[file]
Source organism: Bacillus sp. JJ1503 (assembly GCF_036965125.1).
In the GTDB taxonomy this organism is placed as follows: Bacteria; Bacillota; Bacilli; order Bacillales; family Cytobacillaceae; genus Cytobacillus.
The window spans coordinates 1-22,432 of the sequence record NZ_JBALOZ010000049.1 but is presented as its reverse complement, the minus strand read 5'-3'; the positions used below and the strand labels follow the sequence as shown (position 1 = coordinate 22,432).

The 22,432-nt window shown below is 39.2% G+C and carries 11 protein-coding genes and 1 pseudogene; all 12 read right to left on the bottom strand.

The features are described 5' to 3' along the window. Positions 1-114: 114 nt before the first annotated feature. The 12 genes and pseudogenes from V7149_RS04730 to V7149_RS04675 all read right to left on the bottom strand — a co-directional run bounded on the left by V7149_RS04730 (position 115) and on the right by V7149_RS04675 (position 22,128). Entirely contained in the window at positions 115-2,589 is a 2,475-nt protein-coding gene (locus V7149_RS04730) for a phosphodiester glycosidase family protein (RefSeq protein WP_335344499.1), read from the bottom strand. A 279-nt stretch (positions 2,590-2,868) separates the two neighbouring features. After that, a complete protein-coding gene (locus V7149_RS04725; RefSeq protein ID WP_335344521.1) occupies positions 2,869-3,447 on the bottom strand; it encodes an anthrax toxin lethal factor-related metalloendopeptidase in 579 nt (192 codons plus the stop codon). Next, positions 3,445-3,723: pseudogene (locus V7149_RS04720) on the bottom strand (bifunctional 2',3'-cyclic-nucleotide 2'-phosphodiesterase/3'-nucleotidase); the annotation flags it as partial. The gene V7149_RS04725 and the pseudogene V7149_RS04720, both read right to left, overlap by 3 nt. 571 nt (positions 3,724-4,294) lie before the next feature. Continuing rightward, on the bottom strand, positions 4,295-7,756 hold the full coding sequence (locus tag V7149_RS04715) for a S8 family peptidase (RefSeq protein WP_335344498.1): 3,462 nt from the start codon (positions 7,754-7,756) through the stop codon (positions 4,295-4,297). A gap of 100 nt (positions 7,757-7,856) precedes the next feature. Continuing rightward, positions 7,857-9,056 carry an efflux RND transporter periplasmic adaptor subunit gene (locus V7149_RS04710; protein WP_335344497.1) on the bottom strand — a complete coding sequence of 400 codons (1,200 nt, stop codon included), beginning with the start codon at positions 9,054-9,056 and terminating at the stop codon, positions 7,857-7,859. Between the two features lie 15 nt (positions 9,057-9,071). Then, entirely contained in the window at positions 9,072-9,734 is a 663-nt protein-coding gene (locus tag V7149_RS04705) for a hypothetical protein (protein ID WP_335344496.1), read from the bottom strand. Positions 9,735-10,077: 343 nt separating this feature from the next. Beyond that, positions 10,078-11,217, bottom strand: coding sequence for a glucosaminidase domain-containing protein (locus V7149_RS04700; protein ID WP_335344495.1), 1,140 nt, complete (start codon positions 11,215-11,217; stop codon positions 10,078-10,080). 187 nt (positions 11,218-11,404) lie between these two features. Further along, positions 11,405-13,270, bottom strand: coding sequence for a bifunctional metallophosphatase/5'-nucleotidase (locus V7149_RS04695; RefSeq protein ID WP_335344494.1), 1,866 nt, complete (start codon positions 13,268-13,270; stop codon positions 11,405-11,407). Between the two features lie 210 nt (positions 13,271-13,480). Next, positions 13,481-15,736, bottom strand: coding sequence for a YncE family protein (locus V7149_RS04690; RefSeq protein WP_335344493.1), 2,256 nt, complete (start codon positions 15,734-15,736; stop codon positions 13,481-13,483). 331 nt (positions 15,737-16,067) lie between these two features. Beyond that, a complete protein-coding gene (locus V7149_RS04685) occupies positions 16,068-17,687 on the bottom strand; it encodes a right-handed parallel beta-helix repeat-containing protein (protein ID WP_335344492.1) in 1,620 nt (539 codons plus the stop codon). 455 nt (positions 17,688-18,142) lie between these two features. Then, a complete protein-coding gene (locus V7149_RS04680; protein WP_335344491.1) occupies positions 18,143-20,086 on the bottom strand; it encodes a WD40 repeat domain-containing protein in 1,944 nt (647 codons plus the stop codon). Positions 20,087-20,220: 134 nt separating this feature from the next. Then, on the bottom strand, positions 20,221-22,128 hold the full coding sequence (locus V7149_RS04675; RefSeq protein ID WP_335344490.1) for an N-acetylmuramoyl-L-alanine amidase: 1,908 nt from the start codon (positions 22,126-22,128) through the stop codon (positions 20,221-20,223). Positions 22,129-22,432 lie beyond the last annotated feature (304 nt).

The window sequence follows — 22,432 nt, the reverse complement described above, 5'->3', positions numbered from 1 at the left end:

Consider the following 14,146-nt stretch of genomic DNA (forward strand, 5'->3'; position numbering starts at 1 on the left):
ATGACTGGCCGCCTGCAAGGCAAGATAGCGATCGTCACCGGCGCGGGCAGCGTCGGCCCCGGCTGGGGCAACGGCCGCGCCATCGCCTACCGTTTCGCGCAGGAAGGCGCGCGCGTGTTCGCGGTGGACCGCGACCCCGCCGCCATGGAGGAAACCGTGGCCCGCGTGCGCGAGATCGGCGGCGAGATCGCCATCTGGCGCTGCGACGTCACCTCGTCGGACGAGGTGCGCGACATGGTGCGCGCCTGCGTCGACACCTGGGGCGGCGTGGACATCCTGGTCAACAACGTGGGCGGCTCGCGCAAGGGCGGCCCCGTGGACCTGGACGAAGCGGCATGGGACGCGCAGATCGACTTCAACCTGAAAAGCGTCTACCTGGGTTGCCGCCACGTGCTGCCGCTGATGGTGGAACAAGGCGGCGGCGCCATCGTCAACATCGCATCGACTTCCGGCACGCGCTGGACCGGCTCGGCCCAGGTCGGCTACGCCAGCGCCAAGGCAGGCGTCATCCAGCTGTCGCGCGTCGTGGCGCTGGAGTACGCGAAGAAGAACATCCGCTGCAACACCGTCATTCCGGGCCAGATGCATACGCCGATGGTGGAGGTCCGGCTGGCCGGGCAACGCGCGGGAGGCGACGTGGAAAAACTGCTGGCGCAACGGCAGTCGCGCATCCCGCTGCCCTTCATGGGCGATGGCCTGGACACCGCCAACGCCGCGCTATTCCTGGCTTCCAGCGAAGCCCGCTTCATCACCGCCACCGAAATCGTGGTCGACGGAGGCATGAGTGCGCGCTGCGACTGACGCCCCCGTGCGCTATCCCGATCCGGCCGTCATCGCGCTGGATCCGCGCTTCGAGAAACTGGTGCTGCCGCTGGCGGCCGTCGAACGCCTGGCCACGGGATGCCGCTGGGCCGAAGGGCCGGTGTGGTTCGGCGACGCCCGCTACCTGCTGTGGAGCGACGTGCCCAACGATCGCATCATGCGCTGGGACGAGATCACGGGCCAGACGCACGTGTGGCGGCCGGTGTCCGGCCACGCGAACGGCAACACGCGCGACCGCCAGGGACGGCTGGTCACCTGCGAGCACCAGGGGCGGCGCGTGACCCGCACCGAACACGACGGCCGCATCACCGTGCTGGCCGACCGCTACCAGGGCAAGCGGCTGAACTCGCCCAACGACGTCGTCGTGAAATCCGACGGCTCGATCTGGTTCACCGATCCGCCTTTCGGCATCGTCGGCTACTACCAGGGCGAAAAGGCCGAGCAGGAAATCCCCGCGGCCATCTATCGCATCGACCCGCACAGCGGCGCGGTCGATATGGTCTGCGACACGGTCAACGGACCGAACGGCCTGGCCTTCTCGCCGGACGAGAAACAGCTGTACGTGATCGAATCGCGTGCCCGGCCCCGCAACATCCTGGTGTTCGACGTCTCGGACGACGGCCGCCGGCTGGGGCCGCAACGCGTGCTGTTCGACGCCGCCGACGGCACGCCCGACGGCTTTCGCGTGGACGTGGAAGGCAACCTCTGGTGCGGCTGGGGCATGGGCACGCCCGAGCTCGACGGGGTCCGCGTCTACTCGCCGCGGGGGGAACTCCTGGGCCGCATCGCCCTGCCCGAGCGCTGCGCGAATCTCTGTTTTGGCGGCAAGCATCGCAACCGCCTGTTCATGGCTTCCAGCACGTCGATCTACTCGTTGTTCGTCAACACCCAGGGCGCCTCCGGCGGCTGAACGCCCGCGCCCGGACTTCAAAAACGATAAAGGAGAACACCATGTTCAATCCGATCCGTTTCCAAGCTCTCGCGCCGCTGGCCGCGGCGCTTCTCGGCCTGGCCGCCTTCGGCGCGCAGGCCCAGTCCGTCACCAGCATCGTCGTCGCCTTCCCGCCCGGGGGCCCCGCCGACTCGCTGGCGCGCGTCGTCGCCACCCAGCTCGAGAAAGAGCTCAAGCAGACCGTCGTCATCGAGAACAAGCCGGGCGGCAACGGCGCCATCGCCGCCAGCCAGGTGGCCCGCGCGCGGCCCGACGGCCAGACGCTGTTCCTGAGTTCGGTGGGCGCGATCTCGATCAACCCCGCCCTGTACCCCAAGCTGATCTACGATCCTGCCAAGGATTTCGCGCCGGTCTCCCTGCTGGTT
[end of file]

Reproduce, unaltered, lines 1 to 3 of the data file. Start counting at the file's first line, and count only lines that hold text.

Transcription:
Source organism: Bacillus sp. JJ1503 (assembly GCF_036965125.1).
In the GTDB taxonomy this organism is placed as follows: Bacteria; Bacillota; Bacilli; order Bacillales; family Cytobacillaceae; genus Cytobacillus.
The window spans coordinates 1-22,432 of the sequence record NZ_JBALOZ010000049.1 but is presented as its reverse complement, the minus strand read 5'-3'; the positions used below and the strand labels follow the sequence as shown (position 1 = coordinate 22,432).